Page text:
Can you explain more about the possible mechanisms that might be contributing here?

Psychological distress may impact risk of heart disease, stroke and diabetes in a number or ways, primarily through behavioral and biological pathways. For example, distress may motivate harmful behaviors such as cigarette smoking and physical inactivity, or reduce educational and occupational achievement. Given there are sensitive periods for establishing behavior patterns (e.g., smoking is typically initiated in adolescence), childhood and adolescent distress may be especially influential. So for example, kids who are highly distressed may be more likely to begin smoking cigarettes, and that habit, once begun can be difficult to change.

Psychological distress may also have a more direct biological impact on health by causing increased activation of stress-related biological systems (for example more sympathetic nervous system activation). Chronic activation of stress-related biological responses, triggered by repeated or sustained exposure to stressful experiences, can lead to a cascade of deleterious effects on processes related to heart health, including, for example, blood pressure and cholesterol.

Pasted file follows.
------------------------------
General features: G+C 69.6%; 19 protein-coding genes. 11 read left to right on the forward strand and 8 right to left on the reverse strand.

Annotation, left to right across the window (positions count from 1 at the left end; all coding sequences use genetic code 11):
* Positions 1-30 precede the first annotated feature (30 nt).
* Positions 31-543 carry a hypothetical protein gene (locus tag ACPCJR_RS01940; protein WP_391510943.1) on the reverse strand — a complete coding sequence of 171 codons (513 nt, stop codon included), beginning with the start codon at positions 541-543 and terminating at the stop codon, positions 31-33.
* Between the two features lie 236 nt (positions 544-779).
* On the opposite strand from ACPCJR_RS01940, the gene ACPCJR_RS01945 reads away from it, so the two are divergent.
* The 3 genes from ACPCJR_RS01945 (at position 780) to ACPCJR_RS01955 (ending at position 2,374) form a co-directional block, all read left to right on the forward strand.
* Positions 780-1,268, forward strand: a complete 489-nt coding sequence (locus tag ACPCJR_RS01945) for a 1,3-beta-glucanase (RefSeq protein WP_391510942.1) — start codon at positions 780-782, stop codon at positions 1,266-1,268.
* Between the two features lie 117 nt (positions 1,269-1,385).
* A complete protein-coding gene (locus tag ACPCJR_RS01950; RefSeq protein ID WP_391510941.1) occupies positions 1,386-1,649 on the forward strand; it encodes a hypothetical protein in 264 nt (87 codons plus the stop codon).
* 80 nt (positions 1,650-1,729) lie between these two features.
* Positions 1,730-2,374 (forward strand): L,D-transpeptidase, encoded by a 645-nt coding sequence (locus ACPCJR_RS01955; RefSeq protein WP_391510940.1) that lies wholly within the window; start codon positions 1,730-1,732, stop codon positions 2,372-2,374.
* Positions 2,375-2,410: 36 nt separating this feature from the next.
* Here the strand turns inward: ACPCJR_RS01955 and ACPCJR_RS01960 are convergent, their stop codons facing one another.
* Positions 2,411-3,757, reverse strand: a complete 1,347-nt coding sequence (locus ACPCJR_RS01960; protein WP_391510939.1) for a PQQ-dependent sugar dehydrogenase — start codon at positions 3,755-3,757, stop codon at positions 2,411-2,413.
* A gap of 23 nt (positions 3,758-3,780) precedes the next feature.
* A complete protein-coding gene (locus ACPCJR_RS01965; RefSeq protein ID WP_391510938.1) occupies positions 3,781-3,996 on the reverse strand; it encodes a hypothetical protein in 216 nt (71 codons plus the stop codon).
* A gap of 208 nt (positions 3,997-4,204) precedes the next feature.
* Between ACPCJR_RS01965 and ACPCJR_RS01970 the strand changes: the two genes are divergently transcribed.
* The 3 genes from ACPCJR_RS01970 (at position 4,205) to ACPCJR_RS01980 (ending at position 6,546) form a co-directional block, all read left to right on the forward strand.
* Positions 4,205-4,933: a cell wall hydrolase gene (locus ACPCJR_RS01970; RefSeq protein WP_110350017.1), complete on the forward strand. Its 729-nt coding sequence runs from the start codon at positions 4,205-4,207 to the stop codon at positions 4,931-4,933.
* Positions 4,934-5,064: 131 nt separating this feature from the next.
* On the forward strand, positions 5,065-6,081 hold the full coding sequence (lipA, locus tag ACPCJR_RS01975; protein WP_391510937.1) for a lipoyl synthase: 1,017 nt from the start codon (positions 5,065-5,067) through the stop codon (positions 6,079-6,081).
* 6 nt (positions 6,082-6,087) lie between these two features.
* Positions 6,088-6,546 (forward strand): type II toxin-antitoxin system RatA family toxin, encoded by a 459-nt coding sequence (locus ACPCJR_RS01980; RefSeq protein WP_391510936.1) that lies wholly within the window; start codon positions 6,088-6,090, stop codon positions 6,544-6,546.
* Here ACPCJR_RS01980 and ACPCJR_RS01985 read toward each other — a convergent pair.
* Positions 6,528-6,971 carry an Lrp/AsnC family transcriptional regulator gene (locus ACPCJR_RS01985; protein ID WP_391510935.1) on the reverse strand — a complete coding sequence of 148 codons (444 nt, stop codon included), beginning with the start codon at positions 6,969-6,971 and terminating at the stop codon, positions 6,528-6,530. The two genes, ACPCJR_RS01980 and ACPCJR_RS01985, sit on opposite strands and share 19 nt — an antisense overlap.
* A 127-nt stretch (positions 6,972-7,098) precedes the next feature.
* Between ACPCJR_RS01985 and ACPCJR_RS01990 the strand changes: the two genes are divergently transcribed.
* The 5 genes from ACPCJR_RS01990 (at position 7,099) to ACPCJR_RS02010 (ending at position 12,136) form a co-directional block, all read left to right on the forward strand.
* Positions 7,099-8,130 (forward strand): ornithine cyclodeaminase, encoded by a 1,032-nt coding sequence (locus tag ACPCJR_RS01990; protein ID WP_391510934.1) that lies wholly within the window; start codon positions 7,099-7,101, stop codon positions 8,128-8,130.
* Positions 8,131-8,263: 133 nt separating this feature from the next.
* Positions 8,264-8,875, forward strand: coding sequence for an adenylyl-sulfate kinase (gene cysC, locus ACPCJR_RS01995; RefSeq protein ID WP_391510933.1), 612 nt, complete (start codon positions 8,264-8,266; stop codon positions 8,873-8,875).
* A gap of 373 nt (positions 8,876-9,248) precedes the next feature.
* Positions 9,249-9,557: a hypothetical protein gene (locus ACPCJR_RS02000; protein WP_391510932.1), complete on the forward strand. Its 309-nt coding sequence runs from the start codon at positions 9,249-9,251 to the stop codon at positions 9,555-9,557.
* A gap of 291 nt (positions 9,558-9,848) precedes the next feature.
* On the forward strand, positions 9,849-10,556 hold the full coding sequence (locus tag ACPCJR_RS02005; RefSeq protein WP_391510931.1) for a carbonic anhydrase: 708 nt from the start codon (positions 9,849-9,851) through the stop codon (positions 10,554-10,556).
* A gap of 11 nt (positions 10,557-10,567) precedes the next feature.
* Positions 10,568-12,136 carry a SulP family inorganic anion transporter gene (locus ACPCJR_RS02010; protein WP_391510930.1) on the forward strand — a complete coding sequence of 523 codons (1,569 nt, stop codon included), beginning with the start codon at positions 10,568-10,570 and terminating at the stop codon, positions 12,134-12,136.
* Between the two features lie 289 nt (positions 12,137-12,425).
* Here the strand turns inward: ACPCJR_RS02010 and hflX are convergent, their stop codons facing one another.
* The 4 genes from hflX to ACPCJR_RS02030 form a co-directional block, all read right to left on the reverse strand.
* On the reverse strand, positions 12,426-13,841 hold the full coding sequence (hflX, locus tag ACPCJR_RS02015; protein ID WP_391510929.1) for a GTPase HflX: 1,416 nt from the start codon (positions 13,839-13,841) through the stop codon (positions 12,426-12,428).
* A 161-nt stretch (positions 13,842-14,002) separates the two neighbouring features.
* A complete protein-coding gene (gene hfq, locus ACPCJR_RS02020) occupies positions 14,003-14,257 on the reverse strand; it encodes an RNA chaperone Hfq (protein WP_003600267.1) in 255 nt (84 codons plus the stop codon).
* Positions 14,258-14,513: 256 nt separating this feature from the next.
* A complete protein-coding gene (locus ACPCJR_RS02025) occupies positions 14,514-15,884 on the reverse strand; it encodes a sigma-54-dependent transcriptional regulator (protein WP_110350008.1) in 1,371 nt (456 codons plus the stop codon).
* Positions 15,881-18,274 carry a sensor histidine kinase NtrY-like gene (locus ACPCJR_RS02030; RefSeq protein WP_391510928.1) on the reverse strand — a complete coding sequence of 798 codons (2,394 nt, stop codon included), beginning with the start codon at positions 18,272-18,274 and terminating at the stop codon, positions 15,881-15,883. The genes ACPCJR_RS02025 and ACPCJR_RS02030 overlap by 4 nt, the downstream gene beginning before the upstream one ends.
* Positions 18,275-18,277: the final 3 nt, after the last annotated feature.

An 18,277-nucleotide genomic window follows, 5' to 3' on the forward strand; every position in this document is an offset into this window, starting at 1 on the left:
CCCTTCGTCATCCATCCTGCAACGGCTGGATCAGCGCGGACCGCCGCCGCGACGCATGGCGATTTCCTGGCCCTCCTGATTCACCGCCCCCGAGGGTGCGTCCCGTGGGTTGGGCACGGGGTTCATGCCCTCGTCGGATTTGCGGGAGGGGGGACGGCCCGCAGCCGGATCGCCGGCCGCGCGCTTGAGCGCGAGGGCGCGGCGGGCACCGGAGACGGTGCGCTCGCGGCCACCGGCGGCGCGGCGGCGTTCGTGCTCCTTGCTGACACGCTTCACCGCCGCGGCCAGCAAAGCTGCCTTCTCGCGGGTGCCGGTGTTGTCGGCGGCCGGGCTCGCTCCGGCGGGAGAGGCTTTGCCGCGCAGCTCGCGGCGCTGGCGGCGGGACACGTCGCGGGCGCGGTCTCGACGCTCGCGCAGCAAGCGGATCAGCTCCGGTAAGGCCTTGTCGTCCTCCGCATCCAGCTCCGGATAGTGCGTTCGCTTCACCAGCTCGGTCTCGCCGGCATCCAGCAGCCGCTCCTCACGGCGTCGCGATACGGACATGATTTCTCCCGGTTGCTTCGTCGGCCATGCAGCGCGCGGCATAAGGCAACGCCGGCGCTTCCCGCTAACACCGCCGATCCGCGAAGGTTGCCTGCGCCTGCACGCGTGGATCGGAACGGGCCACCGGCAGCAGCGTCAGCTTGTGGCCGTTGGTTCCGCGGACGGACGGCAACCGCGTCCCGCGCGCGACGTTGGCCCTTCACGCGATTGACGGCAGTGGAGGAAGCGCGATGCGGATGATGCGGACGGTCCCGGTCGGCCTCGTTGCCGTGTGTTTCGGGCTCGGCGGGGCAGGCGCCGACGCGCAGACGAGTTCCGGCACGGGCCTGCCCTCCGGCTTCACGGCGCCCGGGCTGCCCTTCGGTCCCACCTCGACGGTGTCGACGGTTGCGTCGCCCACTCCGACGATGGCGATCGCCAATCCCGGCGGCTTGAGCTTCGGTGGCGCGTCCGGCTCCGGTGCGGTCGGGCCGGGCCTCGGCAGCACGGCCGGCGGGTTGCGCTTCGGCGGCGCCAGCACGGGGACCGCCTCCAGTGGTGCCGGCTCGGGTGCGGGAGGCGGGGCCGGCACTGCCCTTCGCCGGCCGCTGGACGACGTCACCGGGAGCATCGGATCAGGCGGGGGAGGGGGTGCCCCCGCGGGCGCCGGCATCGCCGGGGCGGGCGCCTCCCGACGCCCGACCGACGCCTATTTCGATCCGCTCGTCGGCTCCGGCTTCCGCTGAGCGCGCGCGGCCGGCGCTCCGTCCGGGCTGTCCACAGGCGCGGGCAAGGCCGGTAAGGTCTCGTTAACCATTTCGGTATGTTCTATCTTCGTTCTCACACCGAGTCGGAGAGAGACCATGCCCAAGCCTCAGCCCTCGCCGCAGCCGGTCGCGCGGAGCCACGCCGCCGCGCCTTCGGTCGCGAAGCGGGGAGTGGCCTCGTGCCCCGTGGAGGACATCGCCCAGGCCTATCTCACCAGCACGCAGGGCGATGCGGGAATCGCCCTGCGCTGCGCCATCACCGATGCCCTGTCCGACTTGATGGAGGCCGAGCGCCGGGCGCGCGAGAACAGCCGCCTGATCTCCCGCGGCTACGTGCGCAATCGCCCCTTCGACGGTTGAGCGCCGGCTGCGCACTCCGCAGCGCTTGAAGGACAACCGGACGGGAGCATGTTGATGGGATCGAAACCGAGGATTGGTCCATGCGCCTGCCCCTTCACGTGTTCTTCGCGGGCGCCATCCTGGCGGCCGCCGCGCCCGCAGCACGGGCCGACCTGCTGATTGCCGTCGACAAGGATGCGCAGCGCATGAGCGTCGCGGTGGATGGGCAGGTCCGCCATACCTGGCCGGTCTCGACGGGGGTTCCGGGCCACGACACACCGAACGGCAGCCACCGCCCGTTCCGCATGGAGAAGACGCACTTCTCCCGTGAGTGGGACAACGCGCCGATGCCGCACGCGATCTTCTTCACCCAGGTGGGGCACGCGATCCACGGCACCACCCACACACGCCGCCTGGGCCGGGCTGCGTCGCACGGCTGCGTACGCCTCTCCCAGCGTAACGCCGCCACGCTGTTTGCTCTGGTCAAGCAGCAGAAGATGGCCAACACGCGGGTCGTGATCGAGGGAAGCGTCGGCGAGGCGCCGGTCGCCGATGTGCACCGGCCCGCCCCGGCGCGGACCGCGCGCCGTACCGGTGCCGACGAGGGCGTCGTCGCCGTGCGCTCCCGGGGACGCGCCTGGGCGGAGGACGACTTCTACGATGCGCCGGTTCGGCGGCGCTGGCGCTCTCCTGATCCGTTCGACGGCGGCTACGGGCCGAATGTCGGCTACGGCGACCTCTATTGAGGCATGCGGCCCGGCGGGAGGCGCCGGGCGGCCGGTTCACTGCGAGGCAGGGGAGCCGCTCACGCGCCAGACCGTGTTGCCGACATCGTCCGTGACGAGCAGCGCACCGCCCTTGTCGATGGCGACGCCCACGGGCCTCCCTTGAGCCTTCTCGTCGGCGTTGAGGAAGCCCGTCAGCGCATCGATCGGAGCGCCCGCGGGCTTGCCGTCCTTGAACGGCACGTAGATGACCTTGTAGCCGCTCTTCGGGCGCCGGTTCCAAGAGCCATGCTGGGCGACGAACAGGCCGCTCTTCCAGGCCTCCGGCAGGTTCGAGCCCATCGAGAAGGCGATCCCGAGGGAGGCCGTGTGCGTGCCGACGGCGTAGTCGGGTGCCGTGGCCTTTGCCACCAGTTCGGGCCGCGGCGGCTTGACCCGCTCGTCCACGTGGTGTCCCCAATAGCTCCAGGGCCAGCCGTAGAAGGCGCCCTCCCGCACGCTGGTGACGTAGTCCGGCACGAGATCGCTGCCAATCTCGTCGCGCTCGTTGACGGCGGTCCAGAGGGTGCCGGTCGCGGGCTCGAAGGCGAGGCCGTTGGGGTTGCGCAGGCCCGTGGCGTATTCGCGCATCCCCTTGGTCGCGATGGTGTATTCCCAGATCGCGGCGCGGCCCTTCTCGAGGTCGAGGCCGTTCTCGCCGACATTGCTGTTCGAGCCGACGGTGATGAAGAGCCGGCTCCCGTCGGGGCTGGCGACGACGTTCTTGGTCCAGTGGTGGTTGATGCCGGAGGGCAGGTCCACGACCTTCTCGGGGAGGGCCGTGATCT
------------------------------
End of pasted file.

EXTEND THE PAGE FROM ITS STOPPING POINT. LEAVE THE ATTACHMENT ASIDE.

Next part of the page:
If stress response systems are altered in childhood it may make people more reactive to stress and more prone to its cumulative effects over time. This is consistent with the concept of biological embedding, whereby early experiences are thought to “get under the skin” to influence human biological and developmental processes. Alterations in biological stress-regulatory systems that emerge early in life may become more difficult to rewire in adolescence or adulthood.

In our study, both behavioral and biological pathways appear to be relevant. Though we did not test this, it is also possible that social attitudes and stigma against those with mental disorders or a lack of empathy for individuals who are struggling, as well as insufficient resources to address their needs, contribute to these effects.